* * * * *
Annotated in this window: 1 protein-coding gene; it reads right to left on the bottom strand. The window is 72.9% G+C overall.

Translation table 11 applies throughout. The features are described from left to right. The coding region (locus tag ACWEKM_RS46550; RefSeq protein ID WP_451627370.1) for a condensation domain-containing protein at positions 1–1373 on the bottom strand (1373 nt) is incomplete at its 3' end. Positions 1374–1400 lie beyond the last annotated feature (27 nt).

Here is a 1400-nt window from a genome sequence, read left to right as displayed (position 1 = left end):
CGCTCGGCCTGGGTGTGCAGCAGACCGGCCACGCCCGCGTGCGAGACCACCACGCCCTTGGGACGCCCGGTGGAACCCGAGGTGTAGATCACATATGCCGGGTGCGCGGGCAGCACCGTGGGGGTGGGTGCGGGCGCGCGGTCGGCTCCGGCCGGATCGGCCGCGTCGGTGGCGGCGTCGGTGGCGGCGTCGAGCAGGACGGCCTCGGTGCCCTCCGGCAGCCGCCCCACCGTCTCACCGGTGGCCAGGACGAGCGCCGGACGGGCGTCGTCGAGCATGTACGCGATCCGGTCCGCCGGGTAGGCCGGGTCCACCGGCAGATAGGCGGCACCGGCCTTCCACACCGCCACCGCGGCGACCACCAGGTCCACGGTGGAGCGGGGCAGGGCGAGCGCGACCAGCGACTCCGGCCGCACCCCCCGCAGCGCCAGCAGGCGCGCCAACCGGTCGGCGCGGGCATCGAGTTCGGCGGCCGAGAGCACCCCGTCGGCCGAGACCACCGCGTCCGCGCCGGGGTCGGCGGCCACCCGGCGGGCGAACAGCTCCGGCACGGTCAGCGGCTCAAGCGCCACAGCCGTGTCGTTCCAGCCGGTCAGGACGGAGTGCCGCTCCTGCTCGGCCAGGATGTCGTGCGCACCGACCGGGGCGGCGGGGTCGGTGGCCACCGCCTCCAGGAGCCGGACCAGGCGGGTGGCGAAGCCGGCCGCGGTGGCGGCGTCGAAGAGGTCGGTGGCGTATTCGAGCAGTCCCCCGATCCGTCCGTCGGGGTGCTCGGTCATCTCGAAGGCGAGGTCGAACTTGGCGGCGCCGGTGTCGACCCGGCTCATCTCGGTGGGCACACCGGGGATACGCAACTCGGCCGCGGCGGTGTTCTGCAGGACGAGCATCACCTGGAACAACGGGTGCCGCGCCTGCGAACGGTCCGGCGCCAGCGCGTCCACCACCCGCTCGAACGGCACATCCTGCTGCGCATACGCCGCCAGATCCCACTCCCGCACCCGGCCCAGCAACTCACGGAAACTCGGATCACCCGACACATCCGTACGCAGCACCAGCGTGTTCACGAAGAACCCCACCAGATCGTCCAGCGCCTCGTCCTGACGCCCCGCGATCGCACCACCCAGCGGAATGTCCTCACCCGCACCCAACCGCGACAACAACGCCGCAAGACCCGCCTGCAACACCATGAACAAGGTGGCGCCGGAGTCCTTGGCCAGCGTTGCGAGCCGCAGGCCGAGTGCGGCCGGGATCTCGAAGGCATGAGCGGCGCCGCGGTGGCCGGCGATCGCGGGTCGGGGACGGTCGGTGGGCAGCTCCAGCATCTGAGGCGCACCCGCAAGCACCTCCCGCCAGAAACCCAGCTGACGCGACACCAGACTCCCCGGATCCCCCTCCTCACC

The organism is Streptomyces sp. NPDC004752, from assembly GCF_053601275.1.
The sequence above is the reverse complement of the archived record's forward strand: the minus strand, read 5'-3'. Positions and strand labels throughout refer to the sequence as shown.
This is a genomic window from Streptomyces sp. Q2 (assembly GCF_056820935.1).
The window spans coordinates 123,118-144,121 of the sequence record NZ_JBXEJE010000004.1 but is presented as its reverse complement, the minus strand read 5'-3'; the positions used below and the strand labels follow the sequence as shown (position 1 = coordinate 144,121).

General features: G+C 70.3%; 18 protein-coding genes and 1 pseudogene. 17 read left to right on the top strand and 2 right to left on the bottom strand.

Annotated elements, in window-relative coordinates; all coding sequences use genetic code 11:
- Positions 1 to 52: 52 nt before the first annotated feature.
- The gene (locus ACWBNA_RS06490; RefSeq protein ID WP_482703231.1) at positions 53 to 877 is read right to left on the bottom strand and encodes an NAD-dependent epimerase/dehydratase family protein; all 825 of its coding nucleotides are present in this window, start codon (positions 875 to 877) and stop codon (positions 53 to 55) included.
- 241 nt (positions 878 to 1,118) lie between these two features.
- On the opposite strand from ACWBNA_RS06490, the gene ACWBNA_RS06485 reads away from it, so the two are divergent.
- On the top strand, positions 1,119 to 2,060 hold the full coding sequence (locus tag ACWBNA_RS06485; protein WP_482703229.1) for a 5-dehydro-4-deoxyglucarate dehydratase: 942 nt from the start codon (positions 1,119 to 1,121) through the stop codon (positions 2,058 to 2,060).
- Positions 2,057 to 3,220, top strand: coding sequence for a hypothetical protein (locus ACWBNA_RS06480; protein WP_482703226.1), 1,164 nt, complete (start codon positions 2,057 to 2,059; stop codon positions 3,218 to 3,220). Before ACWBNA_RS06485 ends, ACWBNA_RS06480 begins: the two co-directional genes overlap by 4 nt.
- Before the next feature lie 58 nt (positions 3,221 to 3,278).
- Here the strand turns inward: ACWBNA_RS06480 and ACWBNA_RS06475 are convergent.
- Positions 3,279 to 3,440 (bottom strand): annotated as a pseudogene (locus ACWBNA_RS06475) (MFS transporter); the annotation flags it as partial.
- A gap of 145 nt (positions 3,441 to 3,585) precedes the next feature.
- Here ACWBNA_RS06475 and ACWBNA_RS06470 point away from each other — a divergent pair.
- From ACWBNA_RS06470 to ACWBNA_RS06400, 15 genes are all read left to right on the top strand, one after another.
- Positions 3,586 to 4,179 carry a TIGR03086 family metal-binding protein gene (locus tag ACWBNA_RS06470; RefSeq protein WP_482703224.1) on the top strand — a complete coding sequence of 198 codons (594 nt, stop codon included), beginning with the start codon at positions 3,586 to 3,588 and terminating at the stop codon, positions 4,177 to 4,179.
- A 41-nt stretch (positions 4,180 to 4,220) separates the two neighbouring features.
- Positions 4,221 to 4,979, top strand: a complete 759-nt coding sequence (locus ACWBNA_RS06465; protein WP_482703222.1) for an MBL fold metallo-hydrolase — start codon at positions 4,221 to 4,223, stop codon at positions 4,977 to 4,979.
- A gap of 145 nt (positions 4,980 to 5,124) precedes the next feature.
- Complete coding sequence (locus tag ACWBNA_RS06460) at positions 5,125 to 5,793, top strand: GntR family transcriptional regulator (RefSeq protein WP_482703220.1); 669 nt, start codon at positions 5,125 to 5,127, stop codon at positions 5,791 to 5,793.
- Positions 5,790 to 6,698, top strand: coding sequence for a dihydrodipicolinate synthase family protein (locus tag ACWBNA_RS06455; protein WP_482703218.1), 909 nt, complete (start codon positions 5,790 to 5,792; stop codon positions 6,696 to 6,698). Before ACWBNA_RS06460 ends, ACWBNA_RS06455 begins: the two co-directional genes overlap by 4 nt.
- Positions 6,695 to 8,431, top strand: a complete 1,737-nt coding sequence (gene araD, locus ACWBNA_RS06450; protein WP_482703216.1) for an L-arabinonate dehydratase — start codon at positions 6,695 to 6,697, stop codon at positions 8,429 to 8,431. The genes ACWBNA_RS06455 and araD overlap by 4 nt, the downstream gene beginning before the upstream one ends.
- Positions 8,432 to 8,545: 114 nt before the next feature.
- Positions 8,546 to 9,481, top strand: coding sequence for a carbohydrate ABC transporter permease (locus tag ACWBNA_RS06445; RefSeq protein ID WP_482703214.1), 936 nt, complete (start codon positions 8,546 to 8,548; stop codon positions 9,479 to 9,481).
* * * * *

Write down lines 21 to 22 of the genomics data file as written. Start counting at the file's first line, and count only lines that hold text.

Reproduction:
- Here ACWBNA_RS06475 and ACWBNA_RS06470 point away from each other — a divergent pair.
- From ACWBNA_RS06470 to ACWBNA_RS06400, 15 genes are all read left to right on the top strand, one after another.